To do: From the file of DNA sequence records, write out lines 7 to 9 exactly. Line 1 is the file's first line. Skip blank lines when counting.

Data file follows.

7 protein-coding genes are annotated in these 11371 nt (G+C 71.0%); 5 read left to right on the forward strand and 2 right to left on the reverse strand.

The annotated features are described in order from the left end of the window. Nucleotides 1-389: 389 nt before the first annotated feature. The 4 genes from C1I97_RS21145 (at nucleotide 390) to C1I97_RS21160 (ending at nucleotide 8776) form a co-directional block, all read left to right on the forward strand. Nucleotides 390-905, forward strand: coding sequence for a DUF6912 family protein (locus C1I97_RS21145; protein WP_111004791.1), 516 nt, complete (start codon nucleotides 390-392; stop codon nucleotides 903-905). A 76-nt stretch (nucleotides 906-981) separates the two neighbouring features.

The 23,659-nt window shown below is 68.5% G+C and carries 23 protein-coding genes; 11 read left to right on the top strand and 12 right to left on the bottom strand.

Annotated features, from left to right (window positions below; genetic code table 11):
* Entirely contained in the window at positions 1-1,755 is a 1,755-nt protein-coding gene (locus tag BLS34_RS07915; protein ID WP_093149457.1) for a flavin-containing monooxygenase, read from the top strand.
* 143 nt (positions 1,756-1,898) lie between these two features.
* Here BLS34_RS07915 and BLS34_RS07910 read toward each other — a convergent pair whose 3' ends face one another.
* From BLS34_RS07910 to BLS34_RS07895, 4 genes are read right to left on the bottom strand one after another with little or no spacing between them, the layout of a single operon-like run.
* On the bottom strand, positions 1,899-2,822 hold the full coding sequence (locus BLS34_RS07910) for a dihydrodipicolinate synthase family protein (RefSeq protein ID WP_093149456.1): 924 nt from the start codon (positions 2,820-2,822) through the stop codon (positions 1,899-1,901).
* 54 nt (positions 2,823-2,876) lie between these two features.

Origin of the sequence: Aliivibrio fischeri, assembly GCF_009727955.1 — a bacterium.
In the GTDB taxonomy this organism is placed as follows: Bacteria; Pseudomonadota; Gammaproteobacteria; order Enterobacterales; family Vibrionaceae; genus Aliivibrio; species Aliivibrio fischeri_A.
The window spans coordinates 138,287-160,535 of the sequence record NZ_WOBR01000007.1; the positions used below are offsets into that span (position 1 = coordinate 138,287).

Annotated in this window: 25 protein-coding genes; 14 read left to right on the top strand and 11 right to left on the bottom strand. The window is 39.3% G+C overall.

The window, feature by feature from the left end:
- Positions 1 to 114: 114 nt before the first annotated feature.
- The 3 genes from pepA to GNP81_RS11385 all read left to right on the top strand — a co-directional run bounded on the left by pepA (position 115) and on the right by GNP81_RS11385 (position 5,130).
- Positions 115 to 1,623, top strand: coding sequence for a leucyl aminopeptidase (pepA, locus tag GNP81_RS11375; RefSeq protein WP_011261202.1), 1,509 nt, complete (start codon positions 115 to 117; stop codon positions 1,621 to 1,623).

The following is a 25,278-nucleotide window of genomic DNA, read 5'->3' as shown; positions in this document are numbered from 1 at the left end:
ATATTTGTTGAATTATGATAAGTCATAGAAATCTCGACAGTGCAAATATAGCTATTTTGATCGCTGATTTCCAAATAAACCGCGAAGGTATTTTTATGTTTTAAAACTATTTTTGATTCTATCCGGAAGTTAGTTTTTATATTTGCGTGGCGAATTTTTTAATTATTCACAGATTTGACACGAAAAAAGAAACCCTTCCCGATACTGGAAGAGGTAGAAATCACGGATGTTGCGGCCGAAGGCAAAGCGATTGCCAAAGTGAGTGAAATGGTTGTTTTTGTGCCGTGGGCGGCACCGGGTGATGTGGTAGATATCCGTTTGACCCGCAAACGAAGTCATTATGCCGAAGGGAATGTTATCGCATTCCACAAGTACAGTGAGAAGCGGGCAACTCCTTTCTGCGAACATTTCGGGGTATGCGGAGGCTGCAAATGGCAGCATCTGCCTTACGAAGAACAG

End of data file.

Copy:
* Here BLS34_RS07915 and BLS34_RS07910 read toward each other — a convergent pair whose 3' ends face one another.
* From BLS34_RS07910 to BLS34_RS07895, 4 genes are read right to left on the bottom strand one after another with little or no spacing between them, the layout of a single operon-like run.
* On the bottom strand, positions 1,899-2,822 hold the full coding sequence (locus BLS34_RS07910) for a dihydrodipicolinate synthase family protein (RefSeq protein ID WP_093149456.1): 924 nt from the start codon (positions 2,820-2,822) through the stop codon (positions 1,899-1,901).